TR recalled those days in his autobiography, writing about nabbing big stockings from the grown-ups, hanging them up the night before Christmas, and opening them the morning of on his parents’ bed. After breakfast, Thee and Mittie would throw open the doors of the drawing room, where each child had his or her presents piled on their own table. They kept up the tradition even when they were traveling; and when they spent the holiday in the city, Thee would often go to one of the charitable organizations he supported for dinner—the Newsboys’ Lodging-House, for example—and bring his kids along.
In his autobiography, TR wrote that “I never knew any one else have what seemed to me such attractive Christmases, and in the next generation I tried to reproduce them exactly for my own children.” And he did just that, repeating the stocking-breakfast-presents-on-the-table tradition year after year.
Of one Christmas morning in 1890, when TR was in D.C. serving on the Civil Service Commission, he wrote to his sister Bamie that “the children enjoyed it with the same wild rapture we ourselves felt twenty-five years ago.” In 1903, he wrote to his sister Corinne, “I wonder whether there ever can come in life a thrill of greater exaltation and rapture than that which comes to one between the ages of say six and fourteen, when the library door is thrown open and you walk in to see all the gifts, like a materialized fairy land, arrayed on your special table?”
The family loved snow around Christmas—the kids would have “all kinds of romps in the snow,” TR wrote one year, “coasting, having snow-ball fights, and doing everything—in the grounds back of the White House.” When in Long Island, they’d bundle up and take a sleigh ride to church on Christmas Eve. And there was plenty of physical activity, of course: The Roosevelts finished up their first holiday in the White House by dancing a Virginia Reel in the East Room. According to historian Edmund Morris, TR’s wild dance moves made Edith laugh until she cried. On Christmas 1902, TR and Ted took a three-hour-long horse ride, and the president played a game of single stick with some friends that left him with “a bump over one eye and a swollen wrist.” You know, typical Theodore Roosevelt stuff.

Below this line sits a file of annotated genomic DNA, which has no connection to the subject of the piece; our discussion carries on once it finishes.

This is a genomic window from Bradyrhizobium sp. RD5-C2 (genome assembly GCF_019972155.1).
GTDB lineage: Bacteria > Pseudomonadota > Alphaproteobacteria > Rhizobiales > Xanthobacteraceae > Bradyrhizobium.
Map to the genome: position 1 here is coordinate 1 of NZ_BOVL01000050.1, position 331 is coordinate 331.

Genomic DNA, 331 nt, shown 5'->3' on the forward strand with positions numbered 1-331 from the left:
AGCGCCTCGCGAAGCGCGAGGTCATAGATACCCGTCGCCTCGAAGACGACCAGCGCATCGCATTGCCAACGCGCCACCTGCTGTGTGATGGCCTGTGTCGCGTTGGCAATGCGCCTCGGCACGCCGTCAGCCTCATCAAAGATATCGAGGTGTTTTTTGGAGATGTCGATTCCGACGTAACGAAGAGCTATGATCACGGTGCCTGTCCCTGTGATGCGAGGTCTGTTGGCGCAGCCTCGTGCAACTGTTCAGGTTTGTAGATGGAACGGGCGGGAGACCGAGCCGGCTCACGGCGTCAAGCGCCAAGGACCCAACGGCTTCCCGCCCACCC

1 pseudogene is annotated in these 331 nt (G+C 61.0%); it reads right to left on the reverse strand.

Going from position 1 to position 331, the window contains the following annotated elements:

But though they had many beloved traditions surrounding the holiday, a Christmas tree wasn’t one of them. And while that seems weird to us now, Christmas was celebrated much differently in the 19th century than it is today. In a blog post for the Theodore Roosevelt Center website, Keri Youngstrand notes that, back then, “Christmas was a quiet religious holiday marked by private family traditions brought from the old world.”
As Jamie Lewis writes at The Forest Society’s history blog, up until the late 1840s, many Americans thought Christmas trees were pagan symbols, so they weren’t pervasive in homes. The same held true for the Executive Mansion: Christmas trees wouldn’t become an integral part of the holiday celebration there until the 1920s.
But what makes the Roosevelt case somewhat unusual was that, in the 19th century, Americans often did have a tree if the household had young children. Lewis writes that adults would put presents under or on the tree for the kids. Grover Cleveland and Benjamin Harrison both had trees in the White House.